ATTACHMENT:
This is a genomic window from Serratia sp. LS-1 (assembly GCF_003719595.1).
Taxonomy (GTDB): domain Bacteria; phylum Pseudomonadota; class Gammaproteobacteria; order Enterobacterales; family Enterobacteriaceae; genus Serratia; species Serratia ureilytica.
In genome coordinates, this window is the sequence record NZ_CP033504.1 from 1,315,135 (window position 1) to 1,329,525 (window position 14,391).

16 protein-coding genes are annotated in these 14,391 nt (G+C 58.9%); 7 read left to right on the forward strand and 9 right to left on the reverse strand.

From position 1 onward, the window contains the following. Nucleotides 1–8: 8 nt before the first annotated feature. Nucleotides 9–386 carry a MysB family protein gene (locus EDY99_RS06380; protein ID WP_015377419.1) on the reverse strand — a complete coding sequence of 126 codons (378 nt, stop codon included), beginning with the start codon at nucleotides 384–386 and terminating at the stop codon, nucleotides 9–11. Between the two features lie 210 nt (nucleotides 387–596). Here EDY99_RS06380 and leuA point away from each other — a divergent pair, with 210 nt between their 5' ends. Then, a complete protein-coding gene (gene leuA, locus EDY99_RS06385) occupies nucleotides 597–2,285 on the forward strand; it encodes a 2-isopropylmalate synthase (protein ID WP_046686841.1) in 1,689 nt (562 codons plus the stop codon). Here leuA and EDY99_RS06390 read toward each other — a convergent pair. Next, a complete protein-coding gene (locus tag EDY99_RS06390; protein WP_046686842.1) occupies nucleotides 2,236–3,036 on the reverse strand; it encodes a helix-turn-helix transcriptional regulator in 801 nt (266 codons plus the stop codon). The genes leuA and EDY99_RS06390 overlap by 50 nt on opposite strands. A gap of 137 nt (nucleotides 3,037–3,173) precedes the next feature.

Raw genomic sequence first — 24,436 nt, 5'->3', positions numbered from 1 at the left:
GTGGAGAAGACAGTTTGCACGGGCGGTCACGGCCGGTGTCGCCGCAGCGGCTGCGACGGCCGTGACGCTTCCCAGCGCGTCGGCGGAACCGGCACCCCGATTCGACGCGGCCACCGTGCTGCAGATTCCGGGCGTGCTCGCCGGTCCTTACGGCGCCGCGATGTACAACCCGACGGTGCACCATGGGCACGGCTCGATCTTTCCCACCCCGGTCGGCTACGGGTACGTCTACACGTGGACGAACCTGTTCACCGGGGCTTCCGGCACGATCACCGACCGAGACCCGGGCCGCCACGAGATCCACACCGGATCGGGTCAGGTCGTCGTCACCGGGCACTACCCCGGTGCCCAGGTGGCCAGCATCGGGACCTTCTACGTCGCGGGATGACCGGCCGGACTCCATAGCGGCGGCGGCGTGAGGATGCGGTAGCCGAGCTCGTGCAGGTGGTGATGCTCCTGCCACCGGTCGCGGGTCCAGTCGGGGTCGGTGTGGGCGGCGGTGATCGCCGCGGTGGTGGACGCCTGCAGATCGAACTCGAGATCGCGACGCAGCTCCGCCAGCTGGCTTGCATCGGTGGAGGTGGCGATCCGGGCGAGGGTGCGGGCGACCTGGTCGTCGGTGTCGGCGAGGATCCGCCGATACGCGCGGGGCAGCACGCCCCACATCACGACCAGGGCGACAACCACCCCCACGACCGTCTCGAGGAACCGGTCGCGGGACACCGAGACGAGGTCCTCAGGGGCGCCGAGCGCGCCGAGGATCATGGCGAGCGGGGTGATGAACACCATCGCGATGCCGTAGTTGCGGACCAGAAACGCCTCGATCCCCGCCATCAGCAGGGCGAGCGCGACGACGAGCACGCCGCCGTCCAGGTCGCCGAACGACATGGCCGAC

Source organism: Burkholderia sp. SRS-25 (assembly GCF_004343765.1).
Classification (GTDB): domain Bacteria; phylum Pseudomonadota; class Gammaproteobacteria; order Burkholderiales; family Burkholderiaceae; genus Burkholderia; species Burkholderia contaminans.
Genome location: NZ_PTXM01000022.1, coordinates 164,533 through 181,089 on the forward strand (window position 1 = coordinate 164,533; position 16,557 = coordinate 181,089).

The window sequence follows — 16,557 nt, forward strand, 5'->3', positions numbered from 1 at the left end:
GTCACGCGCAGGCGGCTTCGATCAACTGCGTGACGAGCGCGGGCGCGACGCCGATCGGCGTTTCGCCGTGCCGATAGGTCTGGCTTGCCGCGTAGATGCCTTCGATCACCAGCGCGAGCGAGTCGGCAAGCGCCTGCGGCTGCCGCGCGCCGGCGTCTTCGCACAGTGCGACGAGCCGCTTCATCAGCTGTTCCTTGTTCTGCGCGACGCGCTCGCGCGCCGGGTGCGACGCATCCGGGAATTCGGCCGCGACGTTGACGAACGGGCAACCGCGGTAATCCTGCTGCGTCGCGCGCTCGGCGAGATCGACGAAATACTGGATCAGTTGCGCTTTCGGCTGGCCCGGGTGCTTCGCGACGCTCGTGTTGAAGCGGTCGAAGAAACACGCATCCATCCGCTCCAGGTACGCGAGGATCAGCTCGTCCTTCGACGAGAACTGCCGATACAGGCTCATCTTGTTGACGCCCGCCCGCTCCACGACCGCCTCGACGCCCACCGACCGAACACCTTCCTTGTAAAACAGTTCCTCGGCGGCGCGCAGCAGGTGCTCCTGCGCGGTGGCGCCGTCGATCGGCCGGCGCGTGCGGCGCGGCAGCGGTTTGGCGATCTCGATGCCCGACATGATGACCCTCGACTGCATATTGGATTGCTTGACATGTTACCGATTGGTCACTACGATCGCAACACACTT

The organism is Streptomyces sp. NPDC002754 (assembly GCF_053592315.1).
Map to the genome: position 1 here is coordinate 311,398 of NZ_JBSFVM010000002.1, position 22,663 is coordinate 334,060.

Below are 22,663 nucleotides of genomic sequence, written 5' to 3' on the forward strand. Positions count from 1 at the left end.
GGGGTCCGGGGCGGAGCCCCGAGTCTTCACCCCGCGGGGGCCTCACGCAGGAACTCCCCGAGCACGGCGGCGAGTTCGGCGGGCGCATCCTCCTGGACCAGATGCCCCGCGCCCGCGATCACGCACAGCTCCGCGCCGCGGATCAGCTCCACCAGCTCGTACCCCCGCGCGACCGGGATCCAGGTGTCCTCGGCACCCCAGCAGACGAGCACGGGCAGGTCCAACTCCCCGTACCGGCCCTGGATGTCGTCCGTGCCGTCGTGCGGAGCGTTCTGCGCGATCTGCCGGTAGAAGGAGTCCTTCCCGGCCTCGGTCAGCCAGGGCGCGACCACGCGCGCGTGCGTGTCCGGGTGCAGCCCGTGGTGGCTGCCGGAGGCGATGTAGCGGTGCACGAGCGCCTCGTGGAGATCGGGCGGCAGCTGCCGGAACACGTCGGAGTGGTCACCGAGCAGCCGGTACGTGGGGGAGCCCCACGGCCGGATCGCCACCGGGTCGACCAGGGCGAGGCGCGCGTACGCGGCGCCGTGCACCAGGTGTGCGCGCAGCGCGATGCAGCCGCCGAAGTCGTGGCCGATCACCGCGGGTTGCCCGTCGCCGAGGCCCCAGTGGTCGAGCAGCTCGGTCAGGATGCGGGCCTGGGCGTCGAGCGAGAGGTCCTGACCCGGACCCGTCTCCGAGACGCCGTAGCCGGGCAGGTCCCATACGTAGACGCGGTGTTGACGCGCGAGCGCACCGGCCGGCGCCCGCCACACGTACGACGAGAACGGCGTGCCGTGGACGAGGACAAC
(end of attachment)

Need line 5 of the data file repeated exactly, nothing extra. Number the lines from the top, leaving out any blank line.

From position 1 onward, the window contains the following. Nucleotides 1–8: 8 nt before the first annotated feature. Nucleotides 9–386 carry a MysB family protein gene (locus EDY99_RS06380; protein ID WP_015377419.1) on the reverse strand — a complete coding sequence of 126 codons (378 nt, stop codon included), beginning with the start codon at nucleotides 384–386 and terminating at the stop codon, nucleotides 9–11. Between the two features lie 210 nt (nucleotides 387–596). Here EDY99_RS06380 and leuA point away from each other — a divergent pair, with 210 nt between their 5' ends. Then, a complete protein-coding gene (gene leuA, locus EDY99_RS06385) occupies nucleotides 597–2,285 on the forward strand; it encodes a 2-isopropylmalate synthase (protein ID WP_046686841.1) in 1,689 nt (562 codons plus the stop codon). Here leuA and EDY99_RS06390 read toward each other — a convergent pair. Next, a complete protein-coding gene (locus tag EDY99_RS06390; protein WP_046686842.1) occupies nucleotides 2,236–3,036 on the reverse strand; it encodes a helix-turn-helix transcriptional regulator in 801 nt (266 codons plus the stop codon). The genes leuA and EDY99_RS06390 overlap by 50 nt on opposite strands. A gap of 137 nt (nucleotides 3,037–3,173) precedes the next feature.